There is no doubt that dog and cat products, foods and related services make up the largest category driving industry sales.
But it is also the most crowded category with competitors such as big-box stores, grocery stores and large pet store chains, which all have tremendous buying power. They key into these products and services as part of their projected growth strategy.
For example, walk into any Wal-Mart and you will see 80 percent or more of the pet department merchandise is dedicated to dog and cat products. On the other hand, aquatic products are generally dedicated to only 10 percent, or 8-12 linear feet of the total pet department, and reptile products are almost nonexistent. These stores only stock the very basic items, which will leave a lot of choices and variety out of their mix, creating an opportunity for pet specialty stores to satisfy the consumers’ wants and needs.
While detailing pet stores for our vendors, I have even seen regional pet store chains with just about the same product spread as Wal-Mart, and I always wonder why they don’t key into products that are not available in Wal-Mart and other mass outlets.
To me, the aquatic and reptile sections seem to be the best areas for pet specialty growth, with little competition from the big-box stores. Any full-line store willing to dedicate some floor space to display aquariums and terrariums will have the advantage of variety and price. Adding a few impressive freshwater or saltwater setup displays will attract potential new customers.
With the vast amount of products available through distributors, the variety of products available to pet specialty stores is something that mass-market outlets will not try to compete with for many reasons, including the need for a well-trained sales staff and available warehouse space.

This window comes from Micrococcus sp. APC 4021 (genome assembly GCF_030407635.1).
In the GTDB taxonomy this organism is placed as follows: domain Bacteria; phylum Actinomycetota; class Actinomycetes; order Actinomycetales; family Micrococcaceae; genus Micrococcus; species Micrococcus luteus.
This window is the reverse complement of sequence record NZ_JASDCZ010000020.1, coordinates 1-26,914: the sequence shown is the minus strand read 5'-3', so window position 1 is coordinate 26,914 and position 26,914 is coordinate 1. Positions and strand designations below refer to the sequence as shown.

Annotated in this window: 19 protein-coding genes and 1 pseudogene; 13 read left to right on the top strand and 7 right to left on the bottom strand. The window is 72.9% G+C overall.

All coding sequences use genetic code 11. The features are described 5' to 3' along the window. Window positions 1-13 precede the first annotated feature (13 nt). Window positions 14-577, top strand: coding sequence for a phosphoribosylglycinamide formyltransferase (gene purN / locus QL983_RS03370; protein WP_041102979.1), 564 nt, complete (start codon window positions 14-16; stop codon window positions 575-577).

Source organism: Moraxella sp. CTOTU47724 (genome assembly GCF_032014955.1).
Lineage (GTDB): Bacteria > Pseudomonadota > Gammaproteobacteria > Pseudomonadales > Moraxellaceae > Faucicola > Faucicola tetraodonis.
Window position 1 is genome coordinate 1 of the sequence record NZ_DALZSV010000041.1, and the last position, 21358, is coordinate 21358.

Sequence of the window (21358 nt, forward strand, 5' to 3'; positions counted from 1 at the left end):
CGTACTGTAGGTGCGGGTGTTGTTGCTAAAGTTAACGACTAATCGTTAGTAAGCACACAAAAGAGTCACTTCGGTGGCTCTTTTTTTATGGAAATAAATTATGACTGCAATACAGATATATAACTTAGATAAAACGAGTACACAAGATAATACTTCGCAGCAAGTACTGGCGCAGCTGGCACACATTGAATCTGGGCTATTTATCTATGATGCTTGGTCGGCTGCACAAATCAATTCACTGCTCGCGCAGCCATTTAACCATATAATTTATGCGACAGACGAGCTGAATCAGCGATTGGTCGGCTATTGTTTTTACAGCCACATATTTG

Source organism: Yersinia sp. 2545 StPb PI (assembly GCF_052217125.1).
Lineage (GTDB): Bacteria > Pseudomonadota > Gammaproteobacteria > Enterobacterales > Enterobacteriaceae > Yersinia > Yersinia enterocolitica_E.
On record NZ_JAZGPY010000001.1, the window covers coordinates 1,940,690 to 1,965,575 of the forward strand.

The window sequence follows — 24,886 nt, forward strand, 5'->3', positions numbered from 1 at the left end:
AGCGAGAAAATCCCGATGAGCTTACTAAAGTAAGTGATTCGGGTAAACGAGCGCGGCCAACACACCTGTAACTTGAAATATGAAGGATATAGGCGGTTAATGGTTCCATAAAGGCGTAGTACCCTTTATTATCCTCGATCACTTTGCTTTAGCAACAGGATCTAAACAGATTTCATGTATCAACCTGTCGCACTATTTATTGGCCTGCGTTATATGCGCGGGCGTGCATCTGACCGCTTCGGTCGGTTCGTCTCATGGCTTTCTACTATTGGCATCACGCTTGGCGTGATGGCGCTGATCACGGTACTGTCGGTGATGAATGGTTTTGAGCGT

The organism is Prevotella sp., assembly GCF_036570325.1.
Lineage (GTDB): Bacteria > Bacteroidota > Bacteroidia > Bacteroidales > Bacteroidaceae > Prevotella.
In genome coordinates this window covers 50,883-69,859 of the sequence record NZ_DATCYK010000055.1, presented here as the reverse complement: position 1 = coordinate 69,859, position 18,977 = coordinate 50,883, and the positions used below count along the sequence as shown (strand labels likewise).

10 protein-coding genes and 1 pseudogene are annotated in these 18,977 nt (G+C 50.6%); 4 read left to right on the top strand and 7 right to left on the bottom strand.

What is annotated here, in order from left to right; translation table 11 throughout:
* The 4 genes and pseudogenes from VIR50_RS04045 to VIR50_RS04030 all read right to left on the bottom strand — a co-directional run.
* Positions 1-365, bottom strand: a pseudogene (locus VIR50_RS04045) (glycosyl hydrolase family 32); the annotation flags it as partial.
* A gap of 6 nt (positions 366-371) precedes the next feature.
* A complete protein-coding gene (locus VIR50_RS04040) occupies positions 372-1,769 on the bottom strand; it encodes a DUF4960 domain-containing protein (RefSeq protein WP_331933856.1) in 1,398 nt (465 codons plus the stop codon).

Big-box stores that have their own distribution system cannot keep up with the changing technology and bewildering variety of aquatic and reptile products coming to market so quickly these days. This discourages most mass retailers and keeps them from expanding their offerings in any meaningful way.
Aquatic and reptile enthusiasts are generally willing to spend their hard-earned money on new and innovative products. After dog products, aquarium is next highest, with cat and reptile following in highest average dollars spent per visit.
For those stores that actually sell livestock, their advantage over mass outlets increases exponentially. Being able to offer the pet along with the habitat generally closes the sale. Livestock is sold on the internet, but most pet owners like to see what they are buying in person and get to know more about their pet through conversation.
Try added-value customer services in your store that the big-box cannot offer. Good examples are having an aquarium water-testing center, or provide specific reptile wellness sheets to hand out at the time of sale. Increase your draw by offering free incentive products at the time of purchase, such as a free chlorine/chloramine-removing water conditioner for aquatics, or maybe a free sample of cricket water gel with any carnivorous reptile that eats crickets.
Little things like these keep the customers coming back — something mass outlets will probably never do because of their size and scope of business.